Lincoln would go on to take a fucking bullet in the back of the fucking head. Poor cute little Joan of Arc (as played by poor cute little Jane Wiedlin) would soon know the horrific feeling of being roasted alive, wondering if this is what God had intended for her. Socrates would get no love from The Man, then get forced to drink hemlock but at least he'd tell those motherfuckers it ain't no thang. Napoleon would face Massive Fail and end up dying on some fuckin' island, like those motherfuckers from Lost. Beethoven either drank himself to death or had a shit doctor giving shit treatment. Sigmund Freud would eventually find out the Yul Brynner way that maybe he shouldn't have smoked so many cigars. Genghis Khan would eventually get shot to shit by John McClane up at Nakatomi Plaza. Billy the Kid would have a movie made about him featuring an awesome song by Bob Dylan, only to have that shit balanced out by another movie with a song by Bon Jovi. They shoulda had one of those title card endings like American Graffiti, totally bringing you down from your movie high by telling you the fucked up shit that happened to the characters later in life.

In between flicks, there was a Q&A. Solomon and Winter had a good back-and-forth, and near the end Ms. Kates would join in with some stories about filming the castle scenes near Rome (part of the De Laurentiis package) and dealing with lunch breaks, Italian-style (2 hours long and wine was served, which lead to many cast/crew members hesitant to return to work). At one point, Kates brought up that being driven to the location by the wannabe Mario Andretti behind the wheel would cause her to throw up. Solomon cut in by saying something like "You were also bulimic" which brought a nice mix of laughs and groans from the audience.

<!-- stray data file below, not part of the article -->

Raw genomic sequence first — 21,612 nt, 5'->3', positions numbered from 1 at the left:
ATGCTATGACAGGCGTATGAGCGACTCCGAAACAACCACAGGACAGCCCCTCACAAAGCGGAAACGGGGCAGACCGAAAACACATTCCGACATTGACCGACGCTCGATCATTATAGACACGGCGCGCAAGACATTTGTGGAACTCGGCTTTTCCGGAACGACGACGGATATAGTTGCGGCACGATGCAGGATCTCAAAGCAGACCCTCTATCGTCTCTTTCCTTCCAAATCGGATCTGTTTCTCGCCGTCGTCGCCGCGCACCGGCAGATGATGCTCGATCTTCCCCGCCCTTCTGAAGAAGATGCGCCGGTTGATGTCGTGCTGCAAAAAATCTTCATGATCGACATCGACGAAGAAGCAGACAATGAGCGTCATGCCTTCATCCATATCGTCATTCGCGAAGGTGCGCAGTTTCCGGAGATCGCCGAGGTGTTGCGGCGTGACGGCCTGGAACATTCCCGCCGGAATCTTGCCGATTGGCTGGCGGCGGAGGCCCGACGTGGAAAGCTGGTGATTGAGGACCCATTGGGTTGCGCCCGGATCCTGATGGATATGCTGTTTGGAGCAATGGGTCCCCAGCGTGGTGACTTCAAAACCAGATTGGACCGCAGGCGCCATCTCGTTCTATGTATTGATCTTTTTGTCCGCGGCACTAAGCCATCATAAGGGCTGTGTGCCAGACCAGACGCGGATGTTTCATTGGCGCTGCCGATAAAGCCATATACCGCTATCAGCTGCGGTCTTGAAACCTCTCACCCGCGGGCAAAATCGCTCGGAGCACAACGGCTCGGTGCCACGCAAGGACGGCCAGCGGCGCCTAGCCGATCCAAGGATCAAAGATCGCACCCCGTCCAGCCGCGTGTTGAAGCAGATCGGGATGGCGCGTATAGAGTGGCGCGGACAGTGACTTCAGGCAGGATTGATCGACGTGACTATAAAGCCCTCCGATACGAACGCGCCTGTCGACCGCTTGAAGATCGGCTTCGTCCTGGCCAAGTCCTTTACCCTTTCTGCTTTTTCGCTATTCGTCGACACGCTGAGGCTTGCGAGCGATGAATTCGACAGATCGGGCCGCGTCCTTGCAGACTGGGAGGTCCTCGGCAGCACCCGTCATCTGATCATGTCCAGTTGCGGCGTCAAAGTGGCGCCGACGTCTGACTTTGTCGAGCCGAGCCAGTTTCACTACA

The idea for Bill & Ted came from a bunch of performances Solomon and co-screenwriter Chris Matheson and some other dude would do in some theater, basically to amuse themselves. It used to be Bill, Ted and Bob, but the 3rd character soon fell by the wayside. It got to a point that Ed and Chris would do these characters all the time, so it was natural to create a screenplay about them. Originally, the idea was a darker one; what if Bill & Ted were responsible for all the horrible things that happened in history, like the Holocaust? For some reason, they didn't continue with this idea. In their earlier drafts, Rufus was a high-school sophomore in his late 20's and the time-travel device was a van. Solomon also had a funny story about how Dino De Laurentiis had a personal copy of the script that was translated into Italian, and somehow a line in the scene description describing our heroes returning to "the world of San Dimas" came out in the Italian script as "the war of San Dimas" and eventually Dino got all Italian mad about it and insisted there was no such war. Solomon also admitted that even he and Matheson couldn't really distinguish Bill from Ted, or Ted from Bill, and that most of the dialogue in the script wasn't designated to either character until late in the game.

Solomon also brought up that during casting, he and Matheson took a break at a McDonald's, stressed out over not being able to find the right actors to play the leads. They noticed 2 guys ahead of them in line, a few places down. Solomon said something like "Damn, THOSE guys are Bill and Ted! Why can't we use them?", referring to their unusual behavior. It turns out it was Alex Winter and Keanu Reeves, doing some Method-y shit and taking their characters out into the public. Winter recalled what he felt were prank-style auditions; even after it was pretty clear he and Keanu Reeves were in, they had to read against every young actor in town. At one point, he noticed his co-star looking very down, and asked him what was wrong. "I'm playing Ted", he said, complaining that his heart was set on playing Bill. Winter did a pretty good imitation of a bummed-out Keanu.